Wednesday, May 28

How Social Connections Helped Save The Town Of Neptune

Veronica Mars
When Rob Thomas and Kristen Bell succeeded in raising an astonishing $5.7 million from more than 90,000 donors to produce a movie centered on the one-time teen private detective Veronica Mars, most people called it one of the greatest Kickstarter successes of all time. But much more than a crowd-funding platform success, the Veronica Mars movie marks a much bigger milestone.

As Kickstarter CEO Yancey Strickler called it, the Veronica Mars movie is one of the greatest fan stories of all time. He's mostly right. Kickstarter provided the platform, but it was the dedicated fan base of the cancelled television series that convinced Thomas and the cast to consider a revival.

Fans stuck with Veronica Mars for six years.

The fans didn't just promote the cancelled television series online. They promoted it offline too. And even after rumors that Thomas was making a movie in 2009 fell apart, few of them gave up hope. They continued to promote the series with contests, events, book clubs, and social networks.

"We were told that we made a difference in the decision to even launch the Kickstarter campaign," says Mark Thompson for Neptune Rising. "But once the the Kickstarter launched, we were just a pebble in the storm that represents the true fandom of Veronica Mars."

According to Thompson, he heard about the Kickstarter campaign in its seventh hour and Thomas had already raised his first $1 million for the film. Within 24 hours, the campaign raised $2 million.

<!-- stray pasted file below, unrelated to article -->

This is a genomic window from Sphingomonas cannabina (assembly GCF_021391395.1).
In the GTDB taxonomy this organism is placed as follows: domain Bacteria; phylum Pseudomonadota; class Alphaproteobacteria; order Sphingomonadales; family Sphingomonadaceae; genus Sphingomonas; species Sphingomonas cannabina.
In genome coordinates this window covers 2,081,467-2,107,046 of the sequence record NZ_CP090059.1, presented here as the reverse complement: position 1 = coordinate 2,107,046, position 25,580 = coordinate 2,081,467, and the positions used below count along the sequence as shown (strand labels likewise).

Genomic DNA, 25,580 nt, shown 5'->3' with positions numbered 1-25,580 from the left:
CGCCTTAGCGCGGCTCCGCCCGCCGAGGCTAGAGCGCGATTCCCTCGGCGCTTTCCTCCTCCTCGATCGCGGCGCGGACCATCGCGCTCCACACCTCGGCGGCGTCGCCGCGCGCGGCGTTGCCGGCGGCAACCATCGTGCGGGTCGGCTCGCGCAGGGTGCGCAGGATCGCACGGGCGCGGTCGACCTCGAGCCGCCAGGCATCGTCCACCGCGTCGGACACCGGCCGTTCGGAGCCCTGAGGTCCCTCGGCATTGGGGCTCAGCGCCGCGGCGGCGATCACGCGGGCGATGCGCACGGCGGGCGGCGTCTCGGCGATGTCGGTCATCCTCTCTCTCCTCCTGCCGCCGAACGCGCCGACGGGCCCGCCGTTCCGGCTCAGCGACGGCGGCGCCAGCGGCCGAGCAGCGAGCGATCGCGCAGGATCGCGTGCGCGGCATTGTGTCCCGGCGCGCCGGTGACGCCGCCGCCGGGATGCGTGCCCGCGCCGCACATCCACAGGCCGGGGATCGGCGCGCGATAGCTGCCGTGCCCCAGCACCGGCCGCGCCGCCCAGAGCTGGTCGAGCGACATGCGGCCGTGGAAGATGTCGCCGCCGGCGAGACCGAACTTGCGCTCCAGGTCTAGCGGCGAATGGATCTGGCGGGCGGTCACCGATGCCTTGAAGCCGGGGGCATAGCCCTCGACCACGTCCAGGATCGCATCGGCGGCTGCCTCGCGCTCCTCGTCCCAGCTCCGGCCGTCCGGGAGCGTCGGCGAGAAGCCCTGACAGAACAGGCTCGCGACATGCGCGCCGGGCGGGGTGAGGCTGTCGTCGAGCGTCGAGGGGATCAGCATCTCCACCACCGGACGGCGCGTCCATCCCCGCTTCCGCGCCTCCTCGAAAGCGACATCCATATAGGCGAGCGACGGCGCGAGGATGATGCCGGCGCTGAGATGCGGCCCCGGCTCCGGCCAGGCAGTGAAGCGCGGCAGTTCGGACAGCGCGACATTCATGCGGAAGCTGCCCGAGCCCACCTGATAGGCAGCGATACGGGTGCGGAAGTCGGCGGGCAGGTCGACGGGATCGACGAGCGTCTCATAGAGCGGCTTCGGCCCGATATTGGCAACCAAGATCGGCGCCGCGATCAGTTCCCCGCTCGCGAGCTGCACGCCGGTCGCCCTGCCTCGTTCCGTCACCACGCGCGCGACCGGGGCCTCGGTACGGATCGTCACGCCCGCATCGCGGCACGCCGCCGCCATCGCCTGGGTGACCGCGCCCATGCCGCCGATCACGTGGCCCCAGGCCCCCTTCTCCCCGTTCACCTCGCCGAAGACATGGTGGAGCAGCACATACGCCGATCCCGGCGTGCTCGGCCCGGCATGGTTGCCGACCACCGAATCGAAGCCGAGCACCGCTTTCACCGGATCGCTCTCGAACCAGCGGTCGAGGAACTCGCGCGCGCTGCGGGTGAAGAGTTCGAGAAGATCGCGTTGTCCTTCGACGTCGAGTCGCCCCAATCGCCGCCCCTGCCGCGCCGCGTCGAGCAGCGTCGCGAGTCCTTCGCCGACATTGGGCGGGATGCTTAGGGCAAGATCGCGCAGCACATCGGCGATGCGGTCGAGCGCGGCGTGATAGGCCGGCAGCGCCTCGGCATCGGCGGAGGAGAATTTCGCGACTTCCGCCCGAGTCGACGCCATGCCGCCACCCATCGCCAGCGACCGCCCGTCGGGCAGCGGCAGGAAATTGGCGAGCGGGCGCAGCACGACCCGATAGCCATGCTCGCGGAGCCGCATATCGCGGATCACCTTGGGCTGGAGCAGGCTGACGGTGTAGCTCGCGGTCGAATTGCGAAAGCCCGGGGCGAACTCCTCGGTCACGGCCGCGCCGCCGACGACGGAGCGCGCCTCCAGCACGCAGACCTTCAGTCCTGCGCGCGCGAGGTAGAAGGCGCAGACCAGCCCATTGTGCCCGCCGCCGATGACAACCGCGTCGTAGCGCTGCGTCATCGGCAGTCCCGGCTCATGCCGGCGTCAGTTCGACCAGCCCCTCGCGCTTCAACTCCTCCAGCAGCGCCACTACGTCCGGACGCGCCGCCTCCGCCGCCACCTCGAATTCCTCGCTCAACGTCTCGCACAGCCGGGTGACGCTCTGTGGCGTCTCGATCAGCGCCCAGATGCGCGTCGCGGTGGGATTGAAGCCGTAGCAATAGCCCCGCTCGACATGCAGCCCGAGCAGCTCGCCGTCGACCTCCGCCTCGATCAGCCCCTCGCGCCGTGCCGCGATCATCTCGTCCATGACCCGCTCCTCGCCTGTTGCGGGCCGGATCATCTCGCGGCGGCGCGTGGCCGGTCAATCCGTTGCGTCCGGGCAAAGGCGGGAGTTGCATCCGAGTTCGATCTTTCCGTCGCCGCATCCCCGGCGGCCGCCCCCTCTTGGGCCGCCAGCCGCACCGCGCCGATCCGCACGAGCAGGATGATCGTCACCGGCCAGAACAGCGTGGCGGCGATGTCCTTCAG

At the same time, the entire campaign proved what the Neptune Rising team had said all along. The fan base behind Veronica Mars was much bigger than any social media metrics might demonstrate.

Even on the last day of the Kickstarter campaign, Thomas asked fans to meet him at an Austin bar. He anticipated 30-40 people. More than 700 fans showed up, including Jason Dohring.

Rob Thomas
"I always had high hopes," said Thomas at the campaign party. "And yet there was this little bit of doubt in my mind ... what if the people telling us to make a movie are the same 20 people?"

His one little worry is now long put to rest. Not only are there thousands of fans behind Veronica Mars, but they also represent the first wave of a shifting paradigm for television and film production that started in 2007. The size of an audience isn't the only consideration. Its passion is just as important.

Even after fans invested $5.7 million into what became a $6 million film, they also turned out to see it in theaters. The movie went on to earn another $2 million during its opening weekend. After earning its top ten release spot, it slowly tapered off and settled somewhere around $3.3 million.

Although it would likely take about $12 million for Warner Brothers to really consider a second movie, the fans who helped make the first one possible are doing everything to ensure their neo-noir detective won't slip away again. They're promoting DVD sales as well as a Veronica Mars novel.

You can stay up to date on the progress of the film via By The Numbers. While many fans already own a copy of the Veronica Mars DVD, it's not uncommon for fan bases to spike sales by purchasing an additional DVD and gifting it to a friend. They've also spiked reviews, giving the movie higher ratings on iTunes and Amazon than most mid-level releases (although critics genuinely liked it too).

If you haven't seen the film, suffice to say that diehard fans will love it as Veronica Mars resurrected. It takes place immediately after she finishes law school with Thomas and the cast planting plenty of insider tidbits and cameos to thank the fans for their long, hard fight. Unfortunately, everyone was so caught up in this as a labor of love, it wasn't as good as it could have been for a true introduction.